It is something you automatically did as married Florida parents with children.
Now, and provided the kids are still under the age of 18, it is something you must learn to do in a revised way post-divorce.
Divorce-linked time sharing has unquestionably gone through some adjustments in Florida in recent years. Family law experts and commentators broadly endorse the changes, viewing them as promoting more nuanced and balanced outcomes than those previously provided for.
An established legal source on child custody, parenting plans and time sharing notes what Florida law dictated up until 2008.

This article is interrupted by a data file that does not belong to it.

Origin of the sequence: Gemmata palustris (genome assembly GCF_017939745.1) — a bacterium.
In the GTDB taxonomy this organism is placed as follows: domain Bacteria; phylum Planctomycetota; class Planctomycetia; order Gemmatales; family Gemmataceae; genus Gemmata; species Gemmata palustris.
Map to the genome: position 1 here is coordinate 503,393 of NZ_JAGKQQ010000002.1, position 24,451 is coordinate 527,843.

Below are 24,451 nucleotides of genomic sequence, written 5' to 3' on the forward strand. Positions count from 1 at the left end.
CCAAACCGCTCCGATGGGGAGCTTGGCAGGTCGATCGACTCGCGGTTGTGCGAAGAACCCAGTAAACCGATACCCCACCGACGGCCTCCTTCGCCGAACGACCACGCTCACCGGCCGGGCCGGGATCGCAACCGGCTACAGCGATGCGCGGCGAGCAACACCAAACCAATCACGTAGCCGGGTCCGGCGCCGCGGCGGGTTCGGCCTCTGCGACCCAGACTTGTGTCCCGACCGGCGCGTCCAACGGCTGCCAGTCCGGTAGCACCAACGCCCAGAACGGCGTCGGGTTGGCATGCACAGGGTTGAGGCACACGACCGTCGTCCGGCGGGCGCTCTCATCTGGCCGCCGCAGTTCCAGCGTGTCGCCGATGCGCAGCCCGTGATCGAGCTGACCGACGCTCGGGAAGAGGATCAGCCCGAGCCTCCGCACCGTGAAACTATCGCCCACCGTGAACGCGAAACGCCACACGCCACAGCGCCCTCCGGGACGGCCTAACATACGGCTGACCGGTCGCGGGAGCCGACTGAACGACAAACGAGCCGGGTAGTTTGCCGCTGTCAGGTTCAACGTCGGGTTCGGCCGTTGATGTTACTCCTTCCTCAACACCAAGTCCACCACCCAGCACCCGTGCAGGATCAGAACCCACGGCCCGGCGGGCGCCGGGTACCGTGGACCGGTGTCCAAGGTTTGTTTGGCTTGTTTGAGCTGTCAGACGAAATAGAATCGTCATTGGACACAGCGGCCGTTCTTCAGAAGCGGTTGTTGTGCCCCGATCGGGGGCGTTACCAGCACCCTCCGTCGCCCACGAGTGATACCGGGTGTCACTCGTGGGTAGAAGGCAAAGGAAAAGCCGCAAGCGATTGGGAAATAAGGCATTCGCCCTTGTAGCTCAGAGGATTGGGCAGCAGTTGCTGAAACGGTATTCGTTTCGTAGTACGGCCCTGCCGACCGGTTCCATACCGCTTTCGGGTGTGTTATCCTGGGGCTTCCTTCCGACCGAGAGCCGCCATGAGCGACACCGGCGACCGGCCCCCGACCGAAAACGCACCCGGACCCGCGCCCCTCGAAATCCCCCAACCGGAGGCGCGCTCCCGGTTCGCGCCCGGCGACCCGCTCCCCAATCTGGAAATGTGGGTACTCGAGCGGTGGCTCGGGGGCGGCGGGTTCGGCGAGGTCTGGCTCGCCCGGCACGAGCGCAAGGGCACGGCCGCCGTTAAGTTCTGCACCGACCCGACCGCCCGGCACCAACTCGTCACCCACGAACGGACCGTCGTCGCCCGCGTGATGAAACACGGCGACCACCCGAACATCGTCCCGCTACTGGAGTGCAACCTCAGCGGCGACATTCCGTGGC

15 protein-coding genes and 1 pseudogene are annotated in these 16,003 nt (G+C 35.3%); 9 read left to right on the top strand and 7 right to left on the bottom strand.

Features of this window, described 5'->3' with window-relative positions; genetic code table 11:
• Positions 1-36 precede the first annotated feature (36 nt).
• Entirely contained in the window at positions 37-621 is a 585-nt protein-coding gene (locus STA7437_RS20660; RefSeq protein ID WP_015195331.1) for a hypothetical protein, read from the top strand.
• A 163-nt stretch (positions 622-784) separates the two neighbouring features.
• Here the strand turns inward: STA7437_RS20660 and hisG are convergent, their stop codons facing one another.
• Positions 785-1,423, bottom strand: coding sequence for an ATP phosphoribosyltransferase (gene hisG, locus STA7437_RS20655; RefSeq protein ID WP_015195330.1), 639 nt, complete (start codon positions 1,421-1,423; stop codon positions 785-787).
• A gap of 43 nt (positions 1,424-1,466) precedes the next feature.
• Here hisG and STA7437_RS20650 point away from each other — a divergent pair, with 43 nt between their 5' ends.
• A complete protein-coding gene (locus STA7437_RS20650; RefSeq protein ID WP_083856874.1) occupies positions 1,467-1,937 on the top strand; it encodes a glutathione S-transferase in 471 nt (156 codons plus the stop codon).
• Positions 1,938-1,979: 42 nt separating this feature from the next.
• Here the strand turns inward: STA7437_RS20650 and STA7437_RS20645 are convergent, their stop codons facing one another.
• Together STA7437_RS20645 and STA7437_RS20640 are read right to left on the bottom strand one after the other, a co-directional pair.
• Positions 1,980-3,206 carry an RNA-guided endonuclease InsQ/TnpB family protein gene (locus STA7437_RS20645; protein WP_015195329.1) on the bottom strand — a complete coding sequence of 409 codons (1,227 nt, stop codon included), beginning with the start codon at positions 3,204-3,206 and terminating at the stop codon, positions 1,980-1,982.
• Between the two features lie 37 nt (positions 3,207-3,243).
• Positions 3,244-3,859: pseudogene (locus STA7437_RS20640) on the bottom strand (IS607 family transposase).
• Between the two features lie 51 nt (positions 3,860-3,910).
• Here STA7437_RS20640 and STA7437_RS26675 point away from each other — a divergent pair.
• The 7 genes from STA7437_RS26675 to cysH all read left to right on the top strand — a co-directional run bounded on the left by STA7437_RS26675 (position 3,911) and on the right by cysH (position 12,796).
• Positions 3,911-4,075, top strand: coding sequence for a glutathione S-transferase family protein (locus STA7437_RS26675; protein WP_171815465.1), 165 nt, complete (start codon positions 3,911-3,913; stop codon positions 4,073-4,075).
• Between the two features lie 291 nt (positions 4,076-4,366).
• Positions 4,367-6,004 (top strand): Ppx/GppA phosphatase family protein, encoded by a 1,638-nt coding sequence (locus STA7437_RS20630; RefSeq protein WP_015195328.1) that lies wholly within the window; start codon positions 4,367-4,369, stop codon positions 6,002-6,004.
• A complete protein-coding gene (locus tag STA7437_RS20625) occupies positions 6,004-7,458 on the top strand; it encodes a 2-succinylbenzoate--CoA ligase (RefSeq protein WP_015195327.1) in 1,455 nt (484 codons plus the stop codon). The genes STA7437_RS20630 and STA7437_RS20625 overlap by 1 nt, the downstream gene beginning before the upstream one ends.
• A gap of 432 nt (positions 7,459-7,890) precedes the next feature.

That was this: a judicial determination of one parent having custody (the primary residential parent) of a family’s children, with visitation rights spelled out for the noncustodial parent.
That scheme now seems decidedly dated and, indeed, it is. Today’s law provides for a more refined and comprehensive assessment of the best interests of all involved parties. The above source underscores that a quality parenting and time-sharing plan will do “the least possible damage to a co-parenting relationship, so that you can raise [the children] in a healthy and happy environment.”
A proven and empathetic legal team can help secure that crucially important goal. Key time-sharing issues that must be routinely addressed customarily revolve around matters regarding children’s education, socialization, health care, well-being and more.
A parenting plan must ultimately be approved by a judge. Attorneys at an experienced Florida family law firm can provide further information.